Edinburgh Research Explorer

Patrick Hadoke

Personal Chair of Arterial Remodelling

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Phone: 0131 242 6742

Willingness to take PhD students: Yes

Education/Academic qualification

Doctor of Philosophy (PhD), University of Strathclyde
The development and use of a new model of neointimal proliferation following balloon angioplasty in a hypercholesterolaemic rabbit
Bachelor of Science, Polytechnic of Newcastle-upon-Tyne

My research in a nutshell

I am interested in mechanisms that regulate arterial function and structure in health and disease, focussing on the role of the endothelium, new blood vessel formation (angiogenesis), and  lesion formation (atherosclerosis, neointimal proliferation). Current research projects address: the potential use of cellular therapies to stimulate angiogenesis in ischaemic tissue; the influence of glucocorticoids on angiogenesis; the role of androgens in regulation of atherosclerosis and angiogenesis; and, the influence of the Wilms' Tumour suppressor on new blood vessel formation. My group uses a combination of in vitro, ex vivo and in vivo techniques to address these topics, with a strong focus on the use of novel imaging techniques to improve analysis.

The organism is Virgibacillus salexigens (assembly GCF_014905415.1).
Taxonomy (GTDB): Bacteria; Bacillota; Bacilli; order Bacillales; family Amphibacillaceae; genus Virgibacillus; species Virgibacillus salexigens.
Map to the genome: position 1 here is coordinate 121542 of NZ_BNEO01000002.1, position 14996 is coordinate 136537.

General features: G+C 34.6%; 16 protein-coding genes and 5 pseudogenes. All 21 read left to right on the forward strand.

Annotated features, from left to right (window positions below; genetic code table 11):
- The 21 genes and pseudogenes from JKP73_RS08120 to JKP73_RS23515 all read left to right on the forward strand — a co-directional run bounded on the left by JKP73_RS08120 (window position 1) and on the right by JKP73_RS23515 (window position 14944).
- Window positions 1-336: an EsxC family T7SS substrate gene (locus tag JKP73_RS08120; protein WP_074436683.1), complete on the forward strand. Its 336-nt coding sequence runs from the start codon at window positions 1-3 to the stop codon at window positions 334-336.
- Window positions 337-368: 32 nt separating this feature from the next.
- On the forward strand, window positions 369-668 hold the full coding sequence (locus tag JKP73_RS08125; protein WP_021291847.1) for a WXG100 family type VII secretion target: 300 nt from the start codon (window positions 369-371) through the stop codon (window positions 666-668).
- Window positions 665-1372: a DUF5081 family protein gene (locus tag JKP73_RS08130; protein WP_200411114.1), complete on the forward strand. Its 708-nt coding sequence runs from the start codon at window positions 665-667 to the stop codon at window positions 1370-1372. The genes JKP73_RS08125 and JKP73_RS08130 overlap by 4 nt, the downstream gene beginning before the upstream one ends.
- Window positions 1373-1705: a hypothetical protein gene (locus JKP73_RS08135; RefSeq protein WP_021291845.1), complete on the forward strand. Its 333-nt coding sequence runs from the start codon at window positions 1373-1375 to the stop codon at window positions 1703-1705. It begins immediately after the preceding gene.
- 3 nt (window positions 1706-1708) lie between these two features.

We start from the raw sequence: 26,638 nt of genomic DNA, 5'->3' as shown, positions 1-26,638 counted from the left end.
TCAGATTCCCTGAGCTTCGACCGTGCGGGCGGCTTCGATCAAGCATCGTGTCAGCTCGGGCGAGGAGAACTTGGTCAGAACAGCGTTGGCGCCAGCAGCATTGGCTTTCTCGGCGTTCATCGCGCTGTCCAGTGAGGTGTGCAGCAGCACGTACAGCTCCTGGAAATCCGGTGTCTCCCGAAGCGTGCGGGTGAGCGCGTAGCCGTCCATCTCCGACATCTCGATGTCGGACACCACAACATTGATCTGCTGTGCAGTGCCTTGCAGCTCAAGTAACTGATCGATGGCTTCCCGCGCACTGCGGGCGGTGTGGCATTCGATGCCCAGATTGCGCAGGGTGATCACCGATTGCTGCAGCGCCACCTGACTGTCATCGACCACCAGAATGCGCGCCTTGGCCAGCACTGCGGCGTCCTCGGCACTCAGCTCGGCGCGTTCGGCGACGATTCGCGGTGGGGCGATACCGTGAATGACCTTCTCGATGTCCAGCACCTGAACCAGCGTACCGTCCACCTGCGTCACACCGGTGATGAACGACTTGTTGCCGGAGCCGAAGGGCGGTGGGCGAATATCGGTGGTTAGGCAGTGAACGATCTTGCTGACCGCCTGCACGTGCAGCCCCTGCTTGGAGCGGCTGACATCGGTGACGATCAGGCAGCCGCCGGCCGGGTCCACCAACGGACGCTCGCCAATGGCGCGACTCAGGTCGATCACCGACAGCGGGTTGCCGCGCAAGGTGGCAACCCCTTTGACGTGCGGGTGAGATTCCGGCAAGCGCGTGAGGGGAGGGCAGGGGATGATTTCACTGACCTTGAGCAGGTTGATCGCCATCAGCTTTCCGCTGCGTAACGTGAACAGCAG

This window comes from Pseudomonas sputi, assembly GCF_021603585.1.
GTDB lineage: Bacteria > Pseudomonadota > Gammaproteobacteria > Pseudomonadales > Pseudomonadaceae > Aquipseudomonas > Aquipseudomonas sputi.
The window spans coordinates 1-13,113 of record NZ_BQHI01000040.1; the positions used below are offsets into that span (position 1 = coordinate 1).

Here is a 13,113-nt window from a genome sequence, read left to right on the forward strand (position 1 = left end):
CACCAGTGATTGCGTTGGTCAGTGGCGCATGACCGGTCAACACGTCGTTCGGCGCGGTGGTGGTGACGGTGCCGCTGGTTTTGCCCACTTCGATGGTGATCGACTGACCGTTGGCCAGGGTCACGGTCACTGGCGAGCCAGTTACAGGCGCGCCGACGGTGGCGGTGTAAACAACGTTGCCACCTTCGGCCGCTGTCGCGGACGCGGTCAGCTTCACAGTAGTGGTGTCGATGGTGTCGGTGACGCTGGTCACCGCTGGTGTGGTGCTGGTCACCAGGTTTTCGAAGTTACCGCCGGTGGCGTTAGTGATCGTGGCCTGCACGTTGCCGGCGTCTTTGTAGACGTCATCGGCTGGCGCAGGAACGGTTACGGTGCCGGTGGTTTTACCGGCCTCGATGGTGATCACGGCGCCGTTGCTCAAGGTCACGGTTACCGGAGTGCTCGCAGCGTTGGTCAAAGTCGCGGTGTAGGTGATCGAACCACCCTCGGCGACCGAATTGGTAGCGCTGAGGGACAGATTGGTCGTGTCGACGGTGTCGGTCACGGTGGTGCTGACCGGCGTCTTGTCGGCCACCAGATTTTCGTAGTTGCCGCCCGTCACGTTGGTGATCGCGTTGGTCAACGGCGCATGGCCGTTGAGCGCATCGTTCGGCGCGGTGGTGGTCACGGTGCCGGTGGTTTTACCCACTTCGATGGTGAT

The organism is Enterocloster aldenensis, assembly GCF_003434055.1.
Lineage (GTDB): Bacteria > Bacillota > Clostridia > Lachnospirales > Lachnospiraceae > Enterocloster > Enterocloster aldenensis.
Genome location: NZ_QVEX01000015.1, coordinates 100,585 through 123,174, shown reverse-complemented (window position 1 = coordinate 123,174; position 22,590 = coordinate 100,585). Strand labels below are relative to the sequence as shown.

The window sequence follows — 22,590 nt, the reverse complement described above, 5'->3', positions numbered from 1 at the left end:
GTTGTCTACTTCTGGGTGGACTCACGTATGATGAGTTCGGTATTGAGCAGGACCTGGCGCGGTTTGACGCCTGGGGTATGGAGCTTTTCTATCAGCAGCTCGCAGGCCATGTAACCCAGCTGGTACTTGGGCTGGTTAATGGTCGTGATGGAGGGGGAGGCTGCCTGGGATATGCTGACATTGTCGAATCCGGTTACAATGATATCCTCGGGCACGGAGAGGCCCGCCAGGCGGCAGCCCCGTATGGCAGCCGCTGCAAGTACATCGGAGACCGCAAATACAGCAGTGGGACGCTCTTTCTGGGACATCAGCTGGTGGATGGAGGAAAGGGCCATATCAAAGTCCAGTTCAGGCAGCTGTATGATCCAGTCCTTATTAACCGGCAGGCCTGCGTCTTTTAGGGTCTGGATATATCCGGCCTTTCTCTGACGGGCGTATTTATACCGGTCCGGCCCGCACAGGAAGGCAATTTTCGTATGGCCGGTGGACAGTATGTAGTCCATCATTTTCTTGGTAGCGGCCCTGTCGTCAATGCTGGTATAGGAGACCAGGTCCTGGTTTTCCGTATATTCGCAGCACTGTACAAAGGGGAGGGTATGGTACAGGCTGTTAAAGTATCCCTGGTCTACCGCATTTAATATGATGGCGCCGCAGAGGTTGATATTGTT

After obtaining a BSc (Hons) in Applied Chemistry (with Biochemistry) at the Polytechnic of Newcastle-upon-Tyne, I completed my PhD (Physiology and Pharmacology) at the University of Strathclyde. My doctoral research addressed the potential of the leech-derived anti-thrombin r-hirudin for the reduction of neointimal proliferation following arterial injury. I spent 4 years as a post-doctoral scientist in the Department of Medicine (University of Edinburgh), studying vascular dysfunction in hepatic cirrhosis (with additional projects addressing the vascular consequences of glaucoma and diabetes mellitus). I then joined the Cardiovascular Endocrinology group to investigate the influence of gluoccorticoid metabolism on vascular function and remodelling.  I was appointed as Senior Research Fellow in 2006 and am currently a Reader in the Centre for Cardiovascular Science.

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